1991 – Silence of the Lambs

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Silence of the Lambs – 1991

Oh My Goodness!  This was an intense movie!  My heart was beating fast at the end of the climax.  My pulse was racing!  Our two lead actors, Jody Foster and Anthony Hopkins both took home Best Actress and Best Actor awards.  In addition, the director, Jonathan Demme, and screenplay adaptor, Ted Tally, won Oscars, making the Silence of the Lambs the third film in Academy Award history to win “the big five.”   The other two were It Happened One Night in 1934 and One Flew Over the Cuckoo’s Nest in 1975.

Foster and Hopkins were both brilliant in this movie.  Their performances were so intense and… merciless.  They never let up, never backed down, and never held back.  Foster is the kind of actress that typically throws her entire being into whatever role she is doing.  She is not afraid of getting physical and personal.  Hopkins created an iconic character that actually popularized the psychotic serial cannibal, causing Hollywood to spawn more movies about him.

Foster plays FBI trainee Clarice Starling, a young woman who pushes herself to unbelievable limits to prove that she can handle anything.  She is in the top quarter of her class at the FBI Training Academy at Quantico, but she is called in to the office of Jack Crawford, played by Scott Glenn.  He is a part of the Bureau’s Behavioral Sciences Unit.  He enlists her help in interviewing a prisoner in maximum security lock-up for the criminally insane.

The man she is to interview is Dr. Hannibal Lecter, played by Hopkins.  His nickname is Hannibal the Cannibal because he is known for eating his victims.  But aside from being this monster, he is also a brilliant man with a mind as sharp as a blade.  Crawford believes Lecter can offer insight on helping to catch a serial killer knows as Buffalo Bill.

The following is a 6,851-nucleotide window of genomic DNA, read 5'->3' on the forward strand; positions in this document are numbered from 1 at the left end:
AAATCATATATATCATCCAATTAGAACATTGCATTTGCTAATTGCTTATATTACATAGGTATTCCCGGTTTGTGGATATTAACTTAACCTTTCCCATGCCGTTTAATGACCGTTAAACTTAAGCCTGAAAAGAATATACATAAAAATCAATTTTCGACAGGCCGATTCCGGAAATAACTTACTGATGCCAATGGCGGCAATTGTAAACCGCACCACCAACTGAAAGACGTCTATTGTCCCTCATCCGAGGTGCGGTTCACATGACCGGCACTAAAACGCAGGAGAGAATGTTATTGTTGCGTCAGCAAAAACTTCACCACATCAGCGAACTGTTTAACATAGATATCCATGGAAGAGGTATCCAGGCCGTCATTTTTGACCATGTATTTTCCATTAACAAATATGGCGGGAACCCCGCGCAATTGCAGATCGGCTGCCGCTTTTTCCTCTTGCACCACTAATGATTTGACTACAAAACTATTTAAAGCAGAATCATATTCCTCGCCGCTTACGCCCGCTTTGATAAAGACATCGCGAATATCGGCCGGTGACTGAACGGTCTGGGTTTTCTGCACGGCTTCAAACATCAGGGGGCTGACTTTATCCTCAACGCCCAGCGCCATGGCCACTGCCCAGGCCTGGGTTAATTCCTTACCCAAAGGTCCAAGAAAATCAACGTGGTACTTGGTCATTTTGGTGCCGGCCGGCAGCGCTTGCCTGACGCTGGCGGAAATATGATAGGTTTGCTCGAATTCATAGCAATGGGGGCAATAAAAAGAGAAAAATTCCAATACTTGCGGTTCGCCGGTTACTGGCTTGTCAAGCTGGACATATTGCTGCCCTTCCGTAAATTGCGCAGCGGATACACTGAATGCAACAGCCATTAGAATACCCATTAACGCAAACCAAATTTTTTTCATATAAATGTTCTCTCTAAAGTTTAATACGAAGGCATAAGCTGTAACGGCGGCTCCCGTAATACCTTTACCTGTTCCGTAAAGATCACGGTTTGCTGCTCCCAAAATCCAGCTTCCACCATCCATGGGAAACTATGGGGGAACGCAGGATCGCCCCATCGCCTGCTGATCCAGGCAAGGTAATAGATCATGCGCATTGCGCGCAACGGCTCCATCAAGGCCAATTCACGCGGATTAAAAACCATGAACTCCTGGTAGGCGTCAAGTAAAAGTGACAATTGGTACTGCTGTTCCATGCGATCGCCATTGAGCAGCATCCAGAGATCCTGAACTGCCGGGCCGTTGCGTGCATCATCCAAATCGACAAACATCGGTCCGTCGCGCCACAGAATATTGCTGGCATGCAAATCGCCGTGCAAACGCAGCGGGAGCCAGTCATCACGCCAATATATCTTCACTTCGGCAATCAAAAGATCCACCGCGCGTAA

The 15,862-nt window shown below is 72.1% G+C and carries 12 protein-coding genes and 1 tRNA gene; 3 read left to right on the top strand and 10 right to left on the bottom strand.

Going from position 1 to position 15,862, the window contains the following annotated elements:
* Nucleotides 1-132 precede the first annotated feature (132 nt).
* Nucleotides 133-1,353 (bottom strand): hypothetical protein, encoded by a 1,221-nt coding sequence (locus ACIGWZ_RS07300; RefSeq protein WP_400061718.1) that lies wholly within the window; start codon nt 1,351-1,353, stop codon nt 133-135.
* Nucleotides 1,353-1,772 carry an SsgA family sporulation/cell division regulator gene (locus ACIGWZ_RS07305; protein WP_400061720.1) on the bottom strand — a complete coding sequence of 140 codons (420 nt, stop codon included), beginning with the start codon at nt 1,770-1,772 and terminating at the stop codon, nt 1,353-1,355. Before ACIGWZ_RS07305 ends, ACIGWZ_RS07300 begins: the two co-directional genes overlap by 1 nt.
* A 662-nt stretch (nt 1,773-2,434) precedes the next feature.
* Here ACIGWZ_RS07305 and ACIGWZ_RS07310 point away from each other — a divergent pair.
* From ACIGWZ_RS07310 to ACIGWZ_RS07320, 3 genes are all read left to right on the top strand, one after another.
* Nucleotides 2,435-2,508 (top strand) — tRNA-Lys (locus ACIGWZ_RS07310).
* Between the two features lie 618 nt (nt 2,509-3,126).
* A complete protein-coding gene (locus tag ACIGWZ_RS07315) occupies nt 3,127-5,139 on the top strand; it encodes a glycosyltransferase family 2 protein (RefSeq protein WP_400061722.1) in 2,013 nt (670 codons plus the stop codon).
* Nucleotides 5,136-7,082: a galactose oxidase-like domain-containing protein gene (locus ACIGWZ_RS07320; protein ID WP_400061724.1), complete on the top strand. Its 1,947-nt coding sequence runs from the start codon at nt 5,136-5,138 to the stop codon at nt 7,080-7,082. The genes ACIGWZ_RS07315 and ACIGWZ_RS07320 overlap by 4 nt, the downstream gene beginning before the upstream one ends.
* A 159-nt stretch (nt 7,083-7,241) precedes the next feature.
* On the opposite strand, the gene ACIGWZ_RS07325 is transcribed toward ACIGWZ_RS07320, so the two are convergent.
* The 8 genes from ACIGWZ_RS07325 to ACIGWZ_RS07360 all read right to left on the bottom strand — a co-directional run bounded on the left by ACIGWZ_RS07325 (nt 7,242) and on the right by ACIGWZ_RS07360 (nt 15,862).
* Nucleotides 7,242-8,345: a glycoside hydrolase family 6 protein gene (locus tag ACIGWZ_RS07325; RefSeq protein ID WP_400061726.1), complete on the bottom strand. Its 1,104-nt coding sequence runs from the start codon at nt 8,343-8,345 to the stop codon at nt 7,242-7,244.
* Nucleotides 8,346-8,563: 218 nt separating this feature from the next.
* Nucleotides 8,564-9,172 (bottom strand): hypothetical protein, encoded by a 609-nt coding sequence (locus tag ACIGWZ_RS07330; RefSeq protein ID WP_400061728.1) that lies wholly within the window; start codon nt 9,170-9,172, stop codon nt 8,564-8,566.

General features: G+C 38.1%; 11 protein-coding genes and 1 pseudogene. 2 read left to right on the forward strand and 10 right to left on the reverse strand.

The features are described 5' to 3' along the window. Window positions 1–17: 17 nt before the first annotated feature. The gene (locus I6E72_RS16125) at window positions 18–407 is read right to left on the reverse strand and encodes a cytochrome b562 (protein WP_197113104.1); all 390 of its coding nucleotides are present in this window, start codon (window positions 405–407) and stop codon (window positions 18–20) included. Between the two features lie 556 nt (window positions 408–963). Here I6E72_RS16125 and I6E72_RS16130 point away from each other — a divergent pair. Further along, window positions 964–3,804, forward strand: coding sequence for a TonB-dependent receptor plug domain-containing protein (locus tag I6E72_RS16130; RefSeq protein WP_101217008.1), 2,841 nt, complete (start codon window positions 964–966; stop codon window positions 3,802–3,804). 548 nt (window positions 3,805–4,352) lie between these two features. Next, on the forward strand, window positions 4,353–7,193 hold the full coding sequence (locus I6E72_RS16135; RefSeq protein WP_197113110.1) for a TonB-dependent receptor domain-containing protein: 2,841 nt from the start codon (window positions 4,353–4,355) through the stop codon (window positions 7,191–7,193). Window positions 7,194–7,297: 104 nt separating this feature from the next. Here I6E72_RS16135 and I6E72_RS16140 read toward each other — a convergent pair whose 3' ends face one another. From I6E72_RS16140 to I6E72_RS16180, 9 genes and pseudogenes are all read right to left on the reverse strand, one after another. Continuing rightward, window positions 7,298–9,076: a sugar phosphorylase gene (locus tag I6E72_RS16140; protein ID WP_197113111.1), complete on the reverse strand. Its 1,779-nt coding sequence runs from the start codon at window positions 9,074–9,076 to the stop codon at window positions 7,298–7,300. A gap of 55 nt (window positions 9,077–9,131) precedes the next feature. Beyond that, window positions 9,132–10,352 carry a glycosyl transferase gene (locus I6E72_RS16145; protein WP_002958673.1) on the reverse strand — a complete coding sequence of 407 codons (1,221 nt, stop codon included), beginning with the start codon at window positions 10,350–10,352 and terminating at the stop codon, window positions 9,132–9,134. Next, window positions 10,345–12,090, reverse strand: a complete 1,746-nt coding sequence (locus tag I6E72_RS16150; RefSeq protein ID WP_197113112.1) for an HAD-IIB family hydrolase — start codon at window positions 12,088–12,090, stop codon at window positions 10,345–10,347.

The famous first interview scene in which Clarice questions Lecter is actually pretty early on in the film.  The Director used a lot of extreme close-up shots, putting everything right in the face of the audience.  You are able to focus on the actor’s eyes and feel the full intensity of their gazes.  Their back-and–forth conversation is quick and unnerving.  Clarice is obviously being affected and is struggling to hold her composure.  Lecter is relentless as he drills into her psyche, forcing her to lay the painful secrets of her life before him.  It is no surprise that after she leaves the cell block, she is in tears.  But in return, he has given her essential insights into the Buffalo Bill case.

Interesting note:  Hopkins won the Best Actor Academy Award, though he only had a little over 16 minutes of screen-time.

Now, here I have to mention two other actors who did their jobs well.  First there is Anthony Heald who played the part of Frederick Chilton.  This is the character you are really not supposed to like, and Heald really played it perfectly.  He was smarmy, arrogant, chauvinistic, mean, and just an all-around asshole.  He was Lecter’s jailer at the facility for the criminally insane, but he was such an idiot that he enjoyed torturing the inmates in subtle ways, making fun of them to their faces and treating them like caged animals.  This makes the end of the movie especially satisfying, but we’ll get to that in a bit.

Next was Ted Levine, playing the part of Buffalo Bill.  OK, now this guy really played his part well.  He was the biggest creepy element of the film.  He was a serial killer whose particular kind of criminal psychosis was hard to define.  According to the director he was a man who hated himself so much that he had a desire to change himself as much as possible.  The most effective way he could do that was to become a woman.  However, the sex change clinics would not perform the operation for him because he was too unstable.  His solution was to abduct overweight women and remove their skins to make a “woman suit.”

“It puts the lotion on its skin or it gets the hose again.”  We have all heard that famous line from time to time, usually followed by a brief but awkward chuckle.  But when put in the context of the film, it is a chilling statement.  He would put his victims in a deep well to prevent escape, starve them for three days to loosen their skin, and eventually kill them to remove their skin.  It is a horrible and disturbing concept, made even more terrifying because we know that there are actually people like that in the world.